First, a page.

Moments with My Mother by Lela Lee (Courtesy: Lela Lee)
MOMENTS WITH MY Mother is the latest book in illustrator and writer Lela Lee’s Angry Little Asian Girl series. It belongs to a universe created by Lee, composed of animated films, merchandise and more, all on the premise of navigating experiences as an Asian American woman. In Moments with My Mother, Lee uses the comic format to focus on the daughter-mother relationship and its scars.
Within Lee’s simple illustration style is a loaded depiction: Kim, the daughter-narrator, looks exactly the same no matter what her age is. Whether she is being rocked on her mother’s lap and being sung a cautionary nursery rhyme about not trusting boys or sunbathing with a friend and talking about her mother’s inability to apologise, she looks identical at every stage (except the occasional memory flashback as a baby). She is always shown as being significantly smaller than her mother. The agelessness of this character can be read as a remark on her mother’s lack of acknowledgment of her growth, evolution or autonomy as an adult. It also suggests the character’s own inner stunting as a result of being perceived eternally as only a child to be reprimanded and raised, even as she is relentlessly parentified into taking responsibility for her mother’s state of mind.
“You know what’s at the root of every Asian parents’ fight? Patriarchy,” declares Kim in a full-page panel early in the book. Later, this is explained thus: “… mothers from patriarchal cultures yell at their children because that is the only power a woman is allowed to have.” But this analysis is facile, if not factually lacking. In this book, the father’s role is extremely minimal—he shouts about wanting a son, he lifts his legs so the daughter can vacuum, but he is never shown terrorising and traumatising the narrator the way the mother does. The dismissal of the mother’s dysfunctionality as being the result of patriarchy means that this book ultimately lets the abuser off the hook. Similarly, culture is given broad brushstrokes; Lee does not challenge the stereotypical notion of what Asian American mothers are, and only reinforces the same, instead of putting forth more thoughtful perspectives on how perpetrating abuse requires personal agency.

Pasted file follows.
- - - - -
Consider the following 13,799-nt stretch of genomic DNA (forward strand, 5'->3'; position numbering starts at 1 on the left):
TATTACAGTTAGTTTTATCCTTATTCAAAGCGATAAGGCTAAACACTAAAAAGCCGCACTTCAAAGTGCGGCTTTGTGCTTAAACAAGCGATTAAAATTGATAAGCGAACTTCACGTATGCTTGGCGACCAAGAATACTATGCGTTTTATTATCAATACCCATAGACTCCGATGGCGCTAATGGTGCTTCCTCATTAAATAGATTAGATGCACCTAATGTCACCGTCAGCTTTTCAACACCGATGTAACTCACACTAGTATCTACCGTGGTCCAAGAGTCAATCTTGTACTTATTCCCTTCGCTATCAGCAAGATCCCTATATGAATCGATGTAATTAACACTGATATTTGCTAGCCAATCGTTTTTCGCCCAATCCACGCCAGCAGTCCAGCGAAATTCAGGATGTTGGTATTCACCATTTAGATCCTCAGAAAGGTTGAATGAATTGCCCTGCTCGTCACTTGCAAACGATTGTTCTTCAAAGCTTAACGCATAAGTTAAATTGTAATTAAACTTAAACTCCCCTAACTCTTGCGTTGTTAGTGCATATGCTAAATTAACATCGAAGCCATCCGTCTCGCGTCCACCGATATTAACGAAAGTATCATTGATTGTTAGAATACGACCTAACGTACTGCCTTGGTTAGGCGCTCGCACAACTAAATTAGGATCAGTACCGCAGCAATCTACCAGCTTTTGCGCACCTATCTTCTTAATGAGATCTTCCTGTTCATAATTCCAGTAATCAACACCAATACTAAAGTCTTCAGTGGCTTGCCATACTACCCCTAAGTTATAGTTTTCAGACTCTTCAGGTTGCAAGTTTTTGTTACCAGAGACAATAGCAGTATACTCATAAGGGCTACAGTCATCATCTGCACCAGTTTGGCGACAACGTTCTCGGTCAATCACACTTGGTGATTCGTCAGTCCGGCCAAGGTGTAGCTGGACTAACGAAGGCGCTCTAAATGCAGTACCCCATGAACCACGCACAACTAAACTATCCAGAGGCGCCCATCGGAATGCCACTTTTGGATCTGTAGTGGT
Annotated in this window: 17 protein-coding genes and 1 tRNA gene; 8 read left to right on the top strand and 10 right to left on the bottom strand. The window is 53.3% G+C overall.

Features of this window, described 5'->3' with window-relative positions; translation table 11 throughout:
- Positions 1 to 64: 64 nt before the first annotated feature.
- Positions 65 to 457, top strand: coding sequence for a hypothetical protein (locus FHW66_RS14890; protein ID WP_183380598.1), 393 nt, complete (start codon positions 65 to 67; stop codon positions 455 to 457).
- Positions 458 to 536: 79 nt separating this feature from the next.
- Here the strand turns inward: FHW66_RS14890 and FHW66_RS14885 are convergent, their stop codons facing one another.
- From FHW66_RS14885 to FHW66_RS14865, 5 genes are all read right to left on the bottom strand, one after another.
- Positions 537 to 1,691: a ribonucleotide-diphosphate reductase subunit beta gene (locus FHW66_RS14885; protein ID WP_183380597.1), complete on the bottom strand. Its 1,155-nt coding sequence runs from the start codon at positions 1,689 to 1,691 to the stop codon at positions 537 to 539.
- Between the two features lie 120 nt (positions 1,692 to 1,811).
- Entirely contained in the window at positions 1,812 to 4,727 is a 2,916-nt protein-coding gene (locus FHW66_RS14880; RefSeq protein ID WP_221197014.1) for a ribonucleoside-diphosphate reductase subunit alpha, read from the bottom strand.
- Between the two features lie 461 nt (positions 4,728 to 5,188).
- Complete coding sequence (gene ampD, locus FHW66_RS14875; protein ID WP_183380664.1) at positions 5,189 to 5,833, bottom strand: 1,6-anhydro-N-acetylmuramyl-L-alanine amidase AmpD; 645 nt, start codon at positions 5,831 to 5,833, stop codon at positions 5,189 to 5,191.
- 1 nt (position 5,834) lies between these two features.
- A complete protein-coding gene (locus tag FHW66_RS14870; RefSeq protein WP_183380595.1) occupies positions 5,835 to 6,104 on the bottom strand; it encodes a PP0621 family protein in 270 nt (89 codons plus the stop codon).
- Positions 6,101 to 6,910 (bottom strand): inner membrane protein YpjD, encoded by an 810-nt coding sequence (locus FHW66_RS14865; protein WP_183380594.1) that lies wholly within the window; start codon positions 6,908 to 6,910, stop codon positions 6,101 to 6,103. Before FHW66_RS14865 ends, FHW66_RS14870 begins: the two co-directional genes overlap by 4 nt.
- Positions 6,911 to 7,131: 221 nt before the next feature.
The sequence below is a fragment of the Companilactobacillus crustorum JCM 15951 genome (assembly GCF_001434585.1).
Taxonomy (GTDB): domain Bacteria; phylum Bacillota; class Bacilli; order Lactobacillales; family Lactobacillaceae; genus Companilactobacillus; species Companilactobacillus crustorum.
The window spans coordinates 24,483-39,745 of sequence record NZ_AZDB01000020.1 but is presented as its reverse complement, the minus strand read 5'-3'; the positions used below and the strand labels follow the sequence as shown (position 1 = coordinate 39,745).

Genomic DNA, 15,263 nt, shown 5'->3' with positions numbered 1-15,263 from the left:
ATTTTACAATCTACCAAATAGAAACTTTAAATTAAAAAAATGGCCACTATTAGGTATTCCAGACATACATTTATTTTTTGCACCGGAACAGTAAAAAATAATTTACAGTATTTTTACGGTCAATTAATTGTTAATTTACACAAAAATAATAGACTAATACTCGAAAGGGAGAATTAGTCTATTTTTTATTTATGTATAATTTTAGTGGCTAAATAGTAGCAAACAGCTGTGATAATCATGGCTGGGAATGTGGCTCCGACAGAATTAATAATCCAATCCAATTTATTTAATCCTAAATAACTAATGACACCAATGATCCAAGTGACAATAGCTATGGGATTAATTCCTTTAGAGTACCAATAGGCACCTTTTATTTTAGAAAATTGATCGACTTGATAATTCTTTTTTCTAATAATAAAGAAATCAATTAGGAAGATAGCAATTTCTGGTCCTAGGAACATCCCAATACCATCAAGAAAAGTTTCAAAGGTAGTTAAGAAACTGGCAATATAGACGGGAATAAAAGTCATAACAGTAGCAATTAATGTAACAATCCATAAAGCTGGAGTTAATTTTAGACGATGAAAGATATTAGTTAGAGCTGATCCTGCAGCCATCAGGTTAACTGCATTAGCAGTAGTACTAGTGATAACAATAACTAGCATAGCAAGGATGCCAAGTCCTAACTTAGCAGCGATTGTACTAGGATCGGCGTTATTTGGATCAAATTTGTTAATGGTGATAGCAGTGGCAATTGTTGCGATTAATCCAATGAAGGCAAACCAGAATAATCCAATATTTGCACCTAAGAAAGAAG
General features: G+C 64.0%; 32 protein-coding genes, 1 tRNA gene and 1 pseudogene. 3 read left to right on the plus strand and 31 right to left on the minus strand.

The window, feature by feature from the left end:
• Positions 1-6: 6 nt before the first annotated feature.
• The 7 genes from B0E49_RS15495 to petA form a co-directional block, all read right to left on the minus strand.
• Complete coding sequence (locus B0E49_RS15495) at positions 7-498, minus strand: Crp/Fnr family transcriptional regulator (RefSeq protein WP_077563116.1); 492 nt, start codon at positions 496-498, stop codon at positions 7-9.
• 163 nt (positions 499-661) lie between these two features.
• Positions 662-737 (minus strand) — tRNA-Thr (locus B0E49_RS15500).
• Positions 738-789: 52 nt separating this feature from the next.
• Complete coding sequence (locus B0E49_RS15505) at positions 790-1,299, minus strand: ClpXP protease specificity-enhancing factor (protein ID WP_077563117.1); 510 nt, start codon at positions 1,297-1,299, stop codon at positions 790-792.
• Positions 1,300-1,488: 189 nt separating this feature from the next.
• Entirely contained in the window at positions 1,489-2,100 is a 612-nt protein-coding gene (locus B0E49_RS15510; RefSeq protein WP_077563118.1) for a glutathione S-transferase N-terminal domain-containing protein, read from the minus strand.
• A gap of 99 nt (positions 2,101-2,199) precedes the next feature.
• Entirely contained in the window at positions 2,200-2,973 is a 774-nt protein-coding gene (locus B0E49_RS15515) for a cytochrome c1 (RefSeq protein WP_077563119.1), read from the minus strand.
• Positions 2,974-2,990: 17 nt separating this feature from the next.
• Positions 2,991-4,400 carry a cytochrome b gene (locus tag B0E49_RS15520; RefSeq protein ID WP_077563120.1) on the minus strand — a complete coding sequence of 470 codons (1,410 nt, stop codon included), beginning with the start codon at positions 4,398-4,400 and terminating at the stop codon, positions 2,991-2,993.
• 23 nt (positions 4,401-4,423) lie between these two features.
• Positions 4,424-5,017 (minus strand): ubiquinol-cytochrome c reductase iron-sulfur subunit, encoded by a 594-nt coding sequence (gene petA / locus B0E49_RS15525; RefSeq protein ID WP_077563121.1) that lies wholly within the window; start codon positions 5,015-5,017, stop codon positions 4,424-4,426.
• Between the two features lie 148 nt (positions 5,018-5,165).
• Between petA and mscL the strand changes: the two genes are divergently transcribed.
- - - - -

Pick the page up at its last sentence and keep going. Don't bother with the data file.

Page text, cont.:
The profound effect of abuse on the survivor is not denied, however. Kim seeks therapy despite the shame she has been conditioned into feeling about it. She contemplates what “community” means when it requires loyalty to harmful people. Conversations with others within the book, and the existence of the book itself, also serve to destigmatise discussing maternal abuse.
But Moments with My Mother simply doesn’t go far enough. It ends with Kim continuing to try to show her mother affection, understand her mother’s and her own psychology, and finding humour in her mother’s lighter foibles, such as irrational frugality. On the final page, the mother explains that criticism is a form of love. “Wow. She must love me a lot,” says Kim, with a sceptical expression. Perhaps the book imitates life in that —abuse cycles are very rarely broken away from. Our narrator doesn’t get her due, but at least she knows she’s in a relationship that drains her. She isn’t in denial about that, at least: at one point, she contemplates: “… I wonder how much more successful and happy I would be if she didn’t criticize me all the time?”
Lee’s merchandise brand Anger is a Gift donates a portion of the profit to organisations that support abused women and children. “I Survived An Asian Mom” repeats a motif on the inner covers of the book. Lee knows, perhaps intimately, what it means to have an abusive mother. Perhaps, the aim of this book is to show others they are not alone, rather than provide a map of how to heal. In that regard, it holds up a mirror with a reflection just uncomfortable enough to prod a different ending— where it really matters.